Is Google Sincere About Not Helping the NSA?
Google has apparently taken measures that make it much more difficult for the NSA to tap into the vast flow of information between Google’s data centers. The company began encrypting its data which, according to the Electronic Frontier Foundation, was in response to the NSA programs designed to allow the collection of user data. The program most affected is called MUSCULAR, which was designed to grab data in transit between overseas data centers and data centers in the US operated by Google and Internet giant Yahoo.
There is more than one caveat to this seemingly good news. One, Google and other Internet businesses have historically been against measures that could increase user privacy, favoring self-regulation that, conveniently enough, allows them to collect vast amounts of user data that can be used for marketing. Two, Google could very well be subject to the whims of secret courts acting at the behest of the NSA, effectively preventing the company from being able to let users know what is actually going on in terms of data collection at their sites.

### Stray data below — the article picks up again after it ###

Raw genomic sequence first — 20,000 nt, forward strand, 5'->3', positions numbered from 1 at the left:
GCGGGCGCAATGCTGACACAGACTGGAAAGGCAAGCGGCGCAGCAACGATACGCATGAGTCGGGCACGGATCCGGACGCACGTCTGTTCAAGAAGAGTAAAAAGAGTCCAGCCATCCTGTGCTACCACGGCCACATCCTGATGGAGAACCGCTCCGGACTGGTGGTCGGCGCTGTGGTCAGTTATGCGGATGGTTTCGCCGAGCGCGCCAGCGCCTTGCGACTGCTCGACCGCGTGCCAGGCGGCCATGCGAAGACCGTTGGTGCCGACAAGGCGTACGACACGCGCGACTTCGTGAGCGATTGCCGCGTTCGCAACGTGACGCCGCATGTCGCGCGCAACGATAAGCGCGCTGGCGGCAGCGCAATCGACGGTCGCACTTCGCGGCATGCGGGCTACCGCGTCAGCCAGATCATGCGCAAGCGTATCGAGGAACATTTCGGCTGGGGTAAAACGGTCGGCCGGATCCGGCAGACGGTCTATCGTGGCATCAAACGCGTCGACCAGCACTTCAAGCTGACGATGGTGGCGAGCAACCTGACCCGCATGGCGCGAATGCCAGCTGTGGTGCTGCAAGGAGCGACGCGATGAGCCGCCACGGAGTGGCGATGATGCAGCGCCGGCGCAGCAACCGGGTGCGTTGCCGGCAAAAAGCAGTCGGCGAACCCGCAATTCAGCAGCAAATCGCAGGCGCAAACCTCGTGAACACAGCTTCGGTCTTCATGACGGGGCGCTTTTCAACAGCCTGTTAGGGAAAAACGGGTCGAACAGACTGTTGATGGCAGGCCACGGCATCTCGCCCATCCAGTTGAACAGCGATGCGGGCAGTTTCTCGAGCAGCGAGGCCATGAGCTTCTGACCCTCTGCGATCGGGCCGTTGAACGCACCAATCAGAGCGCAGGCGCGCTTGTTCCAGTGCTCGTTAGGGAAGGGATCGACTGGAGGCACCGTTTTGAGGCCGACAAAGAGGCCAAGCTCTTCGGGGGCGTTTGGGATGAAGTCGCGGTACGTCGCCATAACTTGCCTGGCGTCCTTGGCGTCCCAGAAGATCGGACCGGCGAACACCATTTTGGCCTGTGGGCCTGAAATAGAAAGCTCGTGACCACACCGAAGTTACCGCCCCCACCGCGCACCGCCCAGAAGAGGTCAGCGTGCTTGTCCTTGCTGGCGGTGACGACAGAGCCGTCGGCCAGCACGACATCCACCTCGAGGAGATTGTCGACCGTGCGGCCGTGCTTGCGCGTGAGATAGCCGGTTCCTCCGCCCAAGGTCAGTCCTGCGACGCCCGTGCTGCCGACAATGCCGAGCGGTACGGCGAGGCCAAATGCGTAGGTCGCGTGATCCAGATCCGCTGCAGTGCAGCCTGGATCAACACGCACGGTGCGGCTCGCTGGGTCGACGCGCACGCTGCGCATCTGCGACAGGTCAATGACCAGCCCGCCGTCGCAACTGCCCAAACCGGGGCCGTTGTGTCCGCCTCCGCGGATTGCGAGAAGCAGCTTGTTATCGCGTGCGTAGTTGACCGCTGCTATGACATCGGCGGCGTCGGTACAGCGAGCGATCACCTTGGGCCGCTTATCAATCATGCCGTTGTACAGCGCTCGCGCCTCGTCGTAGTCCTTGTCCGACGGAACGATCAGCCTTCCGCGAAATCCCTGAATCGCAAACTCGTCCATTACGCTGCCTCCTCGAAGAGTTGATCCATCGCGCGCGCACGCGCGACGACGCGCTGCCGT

Not a Great History
Before the NSA data collection scandal came to light, it was already common for Internet companies to fight against tighter restrictions on data gathering. There is a long list of bills that have been halted before they could be passed by Congress, many of which were actively lobbied against by Internet giants and their lobbying groups. Bills that would have specified privacy rights for users have been quashed. Bills that would have prevented Internet companies from tracking users online have been quashed.
In some regards, the objections that Google is raising to government snooping seem to have less to do with the snooping itself and whether it’s being done by a government, justified by national security, or being done by a company, justified by increasing profits.
Google may not want the government—at least judging by what they’re doing—to get at your data, but they certainly collect a lot of it themselves.
Federal appeals courts have recently held that the NSA can withhold information from the public in regards to its collection of data from Google. Google has had conflicts with intelligence agencies before, most famously centering on those agencies collecting data from human rights activists in China via Gmail accounts.
Given the current situation, it’s difficult to tell whether Google is sincere. It clearly has objections to the government tapping its data but, on the other hand, the company has certainly been happy to run roughshod over the privacy interests of its users in the pursuit of a few more bucks, as well.